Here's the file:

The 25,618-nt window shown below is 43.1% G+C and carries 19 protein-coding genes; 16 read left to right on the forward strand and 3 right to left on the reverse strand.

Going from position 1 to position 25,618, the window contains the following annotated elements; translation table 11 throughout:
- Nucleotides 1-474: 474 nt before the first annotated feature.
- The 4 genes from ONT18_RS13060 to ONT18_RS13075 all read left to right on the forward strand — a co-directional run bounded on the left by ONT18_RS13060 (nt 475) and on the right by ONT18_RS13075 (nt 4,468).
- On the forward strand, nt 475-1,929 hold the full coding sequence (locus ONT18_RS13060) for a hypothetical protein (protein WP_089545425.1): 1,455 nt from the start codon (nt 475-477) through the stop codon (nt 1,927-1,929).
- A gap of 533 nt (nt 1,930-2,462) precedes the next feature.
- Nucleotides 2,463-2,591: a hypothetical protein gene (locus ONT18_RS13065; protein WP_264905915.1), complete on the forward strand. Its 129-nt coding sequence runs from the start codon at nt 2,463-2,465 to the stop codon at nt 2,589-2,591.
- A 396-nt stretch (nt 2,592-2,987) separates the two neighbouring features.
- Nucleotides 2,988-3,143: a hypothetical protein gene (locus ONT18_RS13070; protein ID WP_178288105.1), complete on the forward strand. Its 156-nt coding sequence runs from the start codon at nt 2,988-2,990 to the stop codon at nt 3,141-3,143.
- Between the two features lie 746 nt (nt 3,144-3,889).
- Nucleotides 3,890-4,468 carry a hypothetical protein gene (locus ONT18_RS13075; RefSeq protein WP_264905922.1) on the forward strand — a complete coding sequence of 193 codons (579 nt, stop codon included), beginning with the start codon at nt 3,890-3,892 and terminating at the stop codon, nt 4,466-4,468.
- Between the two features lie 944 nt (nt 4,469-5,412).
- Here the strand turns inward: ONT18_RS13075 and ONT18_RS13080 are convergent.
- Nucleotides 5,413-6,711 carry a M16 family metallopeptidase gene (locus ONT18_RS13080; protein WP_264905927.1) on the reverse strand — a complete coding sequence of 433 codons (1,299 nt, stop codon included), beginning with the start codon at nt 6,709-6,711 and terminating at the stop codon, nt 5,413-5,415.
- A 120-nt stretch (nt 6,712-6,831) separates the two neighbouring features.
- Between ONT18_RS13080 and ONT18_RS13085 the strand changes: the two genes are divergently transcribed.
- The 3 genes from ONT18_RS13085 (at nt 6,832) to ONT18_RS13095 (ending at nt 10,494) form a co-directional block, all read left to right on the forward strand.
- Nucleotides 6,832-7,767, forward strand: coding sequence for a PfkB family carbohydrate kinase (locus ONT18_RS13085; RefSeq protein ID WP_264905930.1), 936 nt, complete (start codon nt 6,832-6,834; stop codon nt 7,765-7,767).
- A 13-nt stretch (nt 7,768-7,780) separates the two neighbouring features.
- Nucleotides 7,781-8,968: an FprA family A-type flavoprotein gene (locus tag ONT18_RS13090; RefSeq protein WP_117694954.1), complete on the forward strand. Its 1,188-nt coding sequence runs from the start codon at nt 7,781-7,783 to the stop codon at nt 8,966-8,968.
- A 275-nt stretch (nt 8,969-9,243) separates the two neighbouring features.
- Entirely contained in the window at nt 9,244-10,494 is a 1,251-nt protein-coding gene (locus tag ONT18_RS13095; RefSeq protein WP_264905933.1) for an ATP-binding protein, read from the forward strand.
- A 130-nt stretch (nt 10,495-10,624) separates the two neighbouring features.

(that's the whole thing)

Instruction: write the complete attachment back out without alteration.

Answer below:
The 25,618-nt window shown below is 43.1% G+C and carries 19 protein-coding genes; 16 read left to right on the forward strand and 3 right to left on the reverse strand.

Going from position 1 to position 25,618, the window contains the following annotated elements; translation table 11 throughout:
- Nucleotides 1-474: 474 nt before the first annotated feature.
- The 4 genes from ONT18_RS13060 to ONT18_RS13075 all read left to right on the forward strand — a co-directional run bounded on the left by ONT18_RS13060 (nt 475) and on the right by ONT18_RS13075 (nt 4,468).
- On the forward strand, nt 475-1,929 hold the full coding sequence (locus ONT18_RS13060) for a hypothetical protein (protein WP_089545425.1): 1,455 nt from the start codon (nt 475-477) through the stop codon (nt 1,927-1,929).
- A gap of 533 nt (nt 1,930-2,462) precedes the next feature.
- Nucleotides 2,463-2,591: a hypothetical protein gene (locus ONT18_RS13065; protein WP_264905915.1), complete on the forward strand. Its 129-nt coding sequence runs from the start codon at nt 2,463-2,465 to the stop codon at nt 2,589-2,591.
- A 396-nt stretch (nt 2,592-2,987) separates the two neighbouring features.
- Nucleotides 2,988-3,143: a hypothetical protein gene (locus ONT18_RS13070; protein ID WP_178288105.1), complete on the forward strand. Its 156-nt coding sequence runs from the start codon at nt 2,988-2,990 to the stop codon at nt 3,141-3,143.
- Between the two features lie 746 nt (nt 3,144-3,889).
- Nucleotides 3,890-4,468 carry a hypothetical protein gene (locus ONT18_RS13075; RefSeq protein WP_264905922.1) on the forward strand — a complete coding sequence of 193 codons (579 nt, stop codon included), beginning with the start codon at nt 3,890-3,892 and terminating at the stop codon, nt 4,466-4,468.
- Between the two features lie 944 nt (nt 4,469-5,412).
- Here the strand turns inward: ONT18_RS13075 and ONT18_RS13080 are convergent.
- Nucleotides 5,413-6,711 carry a M16 family metallopeptidase gene (locus ONT18_RS13080; protein WP_264905927.1) on the reverse strand — a complete coding sequence of 433 codons (1,299 nt, stop codon included), beginning with the start codon at nt 6,709-6,711 and terminating at the stop codon, nt 5,413-5,415.
- A 120-nt stretch (nt 6,712-6,831) separates the two neighbouring features.
- Between ONT18_RS13080 and ONT18_RS13085 the strand changes: the two genes are divergently transcribed.
- The 3 genes from ONT18_RS13085 (at nt 6,832) to ONT18_RS13095 (ending at nt 10,494) form a co-directional block, all read left to right on the forward strand.
- Nucleotides 6,832-7,767, forward strand: coding sequence for a PfkB family carbohydrate kinase (locus ONT18_RS13085; RefSeq protein ID WP_264905930.1), 936 nt, complete (start codon nt 6,832-6,834; stop codon nt 7,765-7,767).
- A 13-nt stretch (nt 7,768-7,780) separates the two neighbouring features.
- Nucleotides 7,781-8,968: an FprA family A-type flavoprotein gene (locus tag ONT18_RS13090; RefSeq protein WP_117694954.1), complete on the forward strand. Its 1,188-nt coding sequence runs from the start codon at nt 7,781-7,783 to the stop codon at nt 8,966-8,968.
- A 275-nt stretch (nt 8,969-9,243) separates the two neighbouring features.
- Entirely contained in the window at nt 9,244-10,494 is a 1,251-nt protein-coding gene (locus tag ONT18_RS13095; RefSeq protein WP_264905933.1) for an ATP-binding protein, read from the forward strand.
- A 130-nt stretch (nt 10,495-10,624) separates the two neighbouring features.